Vivek Tim Malhotra Appointed Service Chief

Monday, February 1, 2010

Vivek Tim Malhotra
Summary

Vivek Tim Malhotra has been named Chief of the Anesthesiology Pain Service in the Department of Anesthesiology and Critical Care Medicine.

Vivek Tim Malhotra has been named Chief of the Anesthesiology Pain Service in the Department of Anesthesiology and Critical Care Medicine. Dr. Malhotra, a board-certified anesthesiologist with expertise in pain management, has played a major role in the management of the clinical, teaching, and administrative activities of the Anesthesiology Pain Service. He is a fellowship director for the Tri-Institutional Pain Fellowship, through which young doctors receive training from faculty of Weill Cornell Medical Center, Hospital for Special Surgery, and Memorial Sloan Kettering Cancer Center. Dr. Malhotra received his MD degree in 1993 from the University of Maryland School of Medicine and did his residency training at NewYork-Presbyterian Hospital, Johns Hopkins Hospital, and North Shore University Hospital. After earning an MPH degree in 1997 from the Bloomberg School of Public Health at Johns Hopkins University, he came to Memorial Sloan Kettering in 1998 as a fellow and joined the faculty in 2000.

Comments

Is it true the longer you are on pain med the harder it is to get off and the withdrawal are harder and last longer and is it true once you are on pain med and then get off you could go back to it even if it was sixty years ago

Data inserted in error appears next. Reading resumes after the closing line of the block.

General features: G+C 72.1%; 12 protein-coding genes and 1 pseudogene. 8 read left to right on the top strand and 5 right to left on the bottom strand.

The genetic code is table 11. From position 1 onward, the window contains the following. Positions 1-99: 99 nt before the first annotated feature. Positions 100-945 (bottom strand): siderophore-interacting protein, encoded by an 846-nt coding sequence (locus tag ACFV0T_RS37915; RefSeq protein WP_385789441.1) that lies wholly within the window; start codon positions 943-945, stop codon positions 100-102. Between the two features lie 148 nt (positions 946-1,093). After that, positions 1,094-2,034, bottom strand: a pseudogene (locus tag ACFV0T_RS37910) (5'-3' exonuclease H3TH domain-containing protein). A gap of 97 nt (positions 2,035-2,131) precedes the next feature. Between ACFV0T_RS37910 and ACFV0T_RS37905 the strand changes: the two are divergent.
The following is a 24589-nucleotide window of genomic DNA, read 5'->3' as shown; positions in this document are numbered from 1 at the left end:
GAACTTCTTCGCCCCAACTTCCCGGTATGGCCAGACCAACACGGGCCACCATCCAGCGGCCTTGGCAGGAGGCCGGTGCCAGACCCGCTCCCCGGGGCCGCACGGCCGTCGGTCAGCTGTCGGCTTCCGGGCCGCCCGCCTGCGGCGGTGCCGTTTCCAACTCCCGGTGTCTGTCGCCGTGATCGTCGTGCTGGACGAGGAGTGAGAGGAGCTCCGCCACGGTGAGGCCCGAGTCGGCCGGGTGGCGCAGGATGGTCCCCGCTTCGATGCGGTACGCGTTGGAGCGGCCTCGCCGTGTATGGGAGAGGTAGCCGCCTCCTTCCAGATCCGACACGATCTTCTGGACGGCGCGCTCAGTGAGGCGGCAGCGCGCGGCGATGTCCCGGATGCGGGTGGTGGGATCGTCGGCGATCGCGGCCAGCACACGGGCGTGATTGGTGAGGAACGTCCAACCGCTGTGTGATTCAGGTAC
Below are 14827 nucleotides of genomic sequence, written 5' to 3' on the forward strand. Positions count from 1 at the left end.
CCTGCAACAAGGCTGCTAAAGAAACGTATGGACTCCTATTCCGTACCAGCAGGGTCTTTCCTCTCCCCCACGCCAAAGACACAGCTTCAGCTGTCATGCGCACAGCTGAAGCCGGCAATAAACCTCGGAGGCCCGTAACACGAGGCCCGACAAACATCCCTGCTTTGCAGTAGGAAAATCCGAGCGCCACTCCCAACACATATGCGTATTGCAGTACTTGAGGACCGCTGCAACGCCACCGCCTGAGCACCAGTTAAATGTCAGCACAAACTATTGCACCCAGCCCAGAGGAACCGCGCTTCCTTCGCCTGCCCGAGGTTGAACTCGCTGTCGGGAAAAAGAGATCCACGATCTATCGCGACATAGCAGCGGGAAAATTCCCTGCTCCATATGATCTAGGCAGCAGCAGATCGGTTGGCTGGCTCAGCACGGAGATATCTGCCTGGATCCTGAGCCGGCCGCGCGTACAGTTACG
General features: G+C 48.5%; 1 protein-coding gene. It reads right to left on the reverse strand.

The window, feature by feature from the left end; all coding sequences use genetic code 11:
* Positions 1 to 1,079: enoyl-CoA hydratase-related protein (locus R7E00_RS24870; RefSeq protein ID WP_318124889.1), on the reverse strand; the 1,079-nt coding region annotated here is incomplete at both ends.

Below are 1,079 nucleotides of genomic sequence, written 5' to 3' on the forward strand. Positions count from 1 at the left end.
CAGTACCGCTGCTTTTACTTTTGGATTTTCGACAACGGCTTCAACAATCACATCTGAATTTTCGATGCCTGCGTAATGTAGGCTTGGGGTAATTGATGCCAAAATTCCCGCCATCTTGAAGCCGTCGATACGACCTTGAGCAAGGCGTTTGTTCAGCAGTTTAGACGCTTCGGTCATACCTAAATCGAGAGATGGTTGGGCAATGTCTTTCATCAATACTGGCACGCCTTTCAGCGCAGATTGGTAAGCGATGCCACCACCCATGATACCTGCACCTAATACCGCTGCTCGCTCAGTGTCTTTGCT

Carmela, thank you for reaching out. We consulted with MSK pain specialist Natalie Moryl, who responds:

"Almost all cancer patients, when the pain resolves after effective radiation, chemotherapy or surgery, are able to discontinue opioids easily. Of course, opioids need to be tapered down and not stopped abruptly to keep withdrawal symptoms to minimum.

In rare cases, withdrawal can be more pronounced or even significant. As you correctly noted, longer opioid treatment may be a risk factor for prolonged or more severe withdrawal symptoms. Other factors that can lead to increased withdrawal are younger age at the time opioids are started, higher doses of opioids, as well as uncontrolled anxiety or depression. We rarely see significant withdrawal symptoms without any known risk factors. In these cases, we slow down the opioid taper and may involve a multidisciplinary team including psychiatry.

Of course, some of our patients have a history of substance use disorder before they are diagnosed with cancer. If you have an addiction disorder, it is essential that you let your medical team know because you may need a higher level of support during treatment, higher opioid doses for pain, and higher attention during opioid taper when the pain resolves. Patients with preexisting substance dependence may benefit for returning to the AA or NA programs, seeing a social worker and seeking the help of the addiction counselors."

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